Shippers paying for delays due to congestion at JNPT

Written by Nikita Upadhyay | Nikita Upadhyay | Mumbai | Updated: Aug 22 2011, 09:17am hrs
Shippers are now paying for delays due to congestion at the Jawaharlal Nehru Port Trust (JNPT). Traders who use the JNPT-operated container terminal in Mumbai are shelling out an additional R1.5 crore a day in surcharge imposed by shipping lines.

International shipping lines like the Singapore-based APL, K Line, Wan Hai Lines (India), OOCL, Pacific International Lines and Regional Container Lines are levying this surcharge to recover the additional expenses they incur as a result of congestion at the port.

Congestion at the port has aggravated owing to berthing restrictions caused by the installation of new cranes at the terminal. Berth delays of up to eight days, and restrictions on the volume of container loading and unloading, have increased operating costs for carriers calling at Nhava Sheva. Because of this, a number of carriers have implemented surcharges to recover some of the additional expense, said Michael Zampa, a spokesperson from Neptune Orient Lines.

Three out of the eight cranes in operation at the terminal are being replaced with newer ones to boost productivity. The installation was scheduled for 40 days starting June 20, leading to berthing restrictions for vessels above 260 metres in length.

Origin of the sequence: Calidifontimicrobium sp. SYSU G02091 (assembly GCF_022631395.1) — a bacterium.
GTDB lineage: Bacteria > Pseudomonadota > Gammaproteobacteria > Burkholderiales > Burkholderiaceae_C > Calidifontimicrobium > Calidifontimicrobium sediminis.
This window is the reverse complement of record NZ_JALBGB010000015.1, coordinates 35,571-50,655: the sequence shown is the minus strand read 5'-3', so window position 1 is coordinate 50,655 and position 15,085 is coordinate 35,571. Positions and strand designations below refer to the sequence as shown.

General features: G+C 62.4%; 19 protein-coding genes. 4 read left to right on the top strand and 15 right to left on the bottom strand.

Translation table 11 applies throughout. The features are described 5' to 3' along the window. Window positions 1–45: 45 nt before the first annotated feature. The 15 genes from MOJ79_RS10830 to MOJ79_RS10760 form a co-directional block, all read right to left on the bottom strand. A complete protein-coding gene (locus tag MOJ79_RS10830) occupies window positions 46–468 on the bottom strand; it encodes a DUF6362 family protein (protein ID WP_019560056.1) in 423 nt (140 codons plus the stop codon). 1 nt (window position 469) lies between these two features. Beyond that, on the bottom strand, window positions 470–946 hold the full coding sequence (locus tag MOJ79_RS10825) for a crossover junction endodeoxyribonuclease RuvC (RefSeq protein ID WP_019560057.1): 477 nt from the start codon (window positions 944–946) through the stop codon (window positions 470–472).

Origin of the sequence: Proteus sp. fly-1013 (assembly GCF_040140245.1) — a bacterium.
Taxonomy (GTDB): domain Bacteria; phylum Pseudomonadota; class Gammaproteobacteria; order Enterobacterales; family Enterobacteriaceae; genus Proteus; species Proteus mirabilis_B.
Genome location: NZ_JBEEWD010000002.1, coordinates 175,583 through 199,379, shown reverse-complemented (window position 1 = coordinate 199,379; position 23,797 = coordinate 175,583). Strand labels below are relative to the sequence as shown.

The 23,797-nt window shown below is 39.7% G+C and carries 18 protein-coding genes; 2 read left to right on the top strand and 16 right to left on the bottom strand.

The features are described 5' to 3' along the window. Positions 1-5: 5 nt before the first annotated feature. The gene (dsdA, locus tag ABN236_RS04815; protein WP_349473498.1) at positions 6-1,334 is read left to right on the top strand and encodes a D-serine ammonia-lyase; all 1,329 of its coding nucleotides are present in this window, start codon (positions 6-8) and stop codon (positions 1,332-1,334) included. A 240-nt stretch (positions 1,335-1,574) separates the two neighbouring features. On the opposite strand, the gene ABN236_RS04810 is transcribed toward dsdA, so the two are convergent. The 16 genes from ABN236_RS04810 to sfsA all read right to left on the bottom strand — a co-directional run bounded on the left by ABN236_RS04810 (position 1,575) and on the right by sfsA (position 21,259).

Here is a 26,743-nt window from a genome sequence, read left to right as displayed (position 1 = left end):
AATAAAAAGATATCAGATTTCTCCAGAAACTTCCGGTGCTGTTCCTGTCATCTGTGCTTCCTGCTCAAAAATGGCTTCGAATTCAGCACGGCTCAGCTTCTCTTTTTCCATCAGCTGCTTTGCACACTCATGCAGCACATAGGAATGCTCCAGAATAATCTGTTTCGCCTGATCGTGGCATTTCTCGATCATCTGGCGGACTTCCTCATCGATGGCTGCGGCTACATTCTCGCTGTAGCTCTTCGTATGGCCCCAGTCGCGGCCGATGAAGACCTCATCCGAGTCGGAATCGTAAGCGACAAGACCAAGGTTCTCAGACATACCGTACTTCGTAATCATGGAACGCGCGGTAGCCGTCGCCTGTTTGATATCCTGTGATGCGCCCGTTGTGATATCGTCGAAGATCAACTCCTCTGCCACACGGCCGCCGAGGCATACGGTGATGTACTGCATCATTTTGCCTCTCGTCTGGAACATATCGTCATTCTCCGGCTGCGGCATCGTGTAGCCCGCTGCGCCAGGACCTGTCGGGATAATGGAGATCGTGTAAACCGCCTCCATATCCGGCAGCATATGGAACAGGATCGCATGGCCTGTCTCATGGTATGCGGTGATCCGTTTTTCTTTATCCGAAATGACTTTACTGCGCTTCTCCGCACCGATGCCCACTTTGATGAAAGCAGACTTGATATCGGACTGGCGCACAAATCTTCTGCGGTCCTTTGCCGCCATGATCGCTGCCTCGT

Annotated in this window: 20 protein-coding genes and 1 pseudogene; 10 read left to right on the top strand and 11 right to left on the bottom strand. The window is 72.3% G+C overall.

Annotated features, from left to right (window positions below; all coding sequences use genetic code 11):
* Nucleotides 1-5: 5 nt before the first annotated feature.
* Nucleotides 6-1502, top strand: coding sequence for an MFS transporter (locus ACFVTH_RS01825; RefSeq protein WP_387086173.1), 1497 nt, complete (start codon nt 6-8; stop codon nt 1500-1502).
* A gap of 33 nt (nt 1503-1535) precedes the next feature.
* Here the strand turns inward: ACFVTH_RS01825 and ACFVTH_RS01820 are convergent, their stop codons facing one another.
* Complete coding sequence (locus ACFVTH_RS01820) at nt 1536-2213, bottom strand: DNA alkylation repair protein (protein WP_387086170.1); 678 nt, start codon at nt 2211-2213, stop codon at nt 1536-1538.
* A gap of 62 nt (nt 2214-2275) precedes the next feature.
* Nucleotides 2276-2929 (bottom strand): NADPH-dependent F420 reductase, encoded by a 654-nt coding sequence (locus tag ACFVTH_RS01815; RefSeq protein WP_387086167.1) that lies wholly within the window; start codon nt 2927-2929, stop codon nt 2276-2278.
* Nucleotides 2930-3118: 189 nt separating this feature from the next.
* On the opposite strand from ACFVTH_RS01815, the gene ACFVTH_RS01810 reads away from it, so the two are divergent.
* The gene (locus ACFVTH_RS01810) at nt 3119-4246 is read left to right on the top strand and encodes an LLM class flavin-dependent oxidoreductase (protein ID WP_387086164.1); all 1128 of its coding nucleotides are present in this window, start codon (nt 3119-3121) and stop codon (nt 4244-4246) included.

The installation affected around 30% of the functioning of the port. The cranes have been installed now, but it will take another week or so for the terminal to function normally, said a senior JNPT official.

A ship is berthed after 8-10 days of its arrival at the JNPT container terminal. Once a ship is delayed here, it has to skip at least one or two ports to be back on its schedule. Maybe these three new cranes will speed up the operations at this terminal, said Dinesh Gautama, vice chairman, Container Shipping Lines Association.

Due to congestion at the terminal, some shipping lines have been calling at the Mundra Port in Gujarat for berthing. Feeder vessels are then used to pick up cargo from Mundra and bring them to JNPT, causing an additional expenditure.

There are three container terminals at JNPT the state-owned JNPT terminal, the DP World-managed NSICT terminal and the APM Terminal operated by GTI.

SCI, MSC, Hamburg-Sud and Wan Hai lines are just a few who are imposing surcharges under various heads like equipment imbalance charge, container imbalance charge and Nhava Sheva service charge, besides a whole lot of other heads. It would be very difficult to pin the full number carriers since the charges have such surreptitious names that it is difficult to completely identify them. We are hopeful that the new cranes will greatly improve the productivity at JNPT. While that is the hope, we remain sceptical whether benefits from there will get passed to the trade, said R Venkatesh, VP, Western India Shippers Association.

Meanwhile, the Federation of Indian Export Organisation has expressed its concern on the congestion at JNPT and has asked for immediate intervention of authorities to stall a full-blown crisis.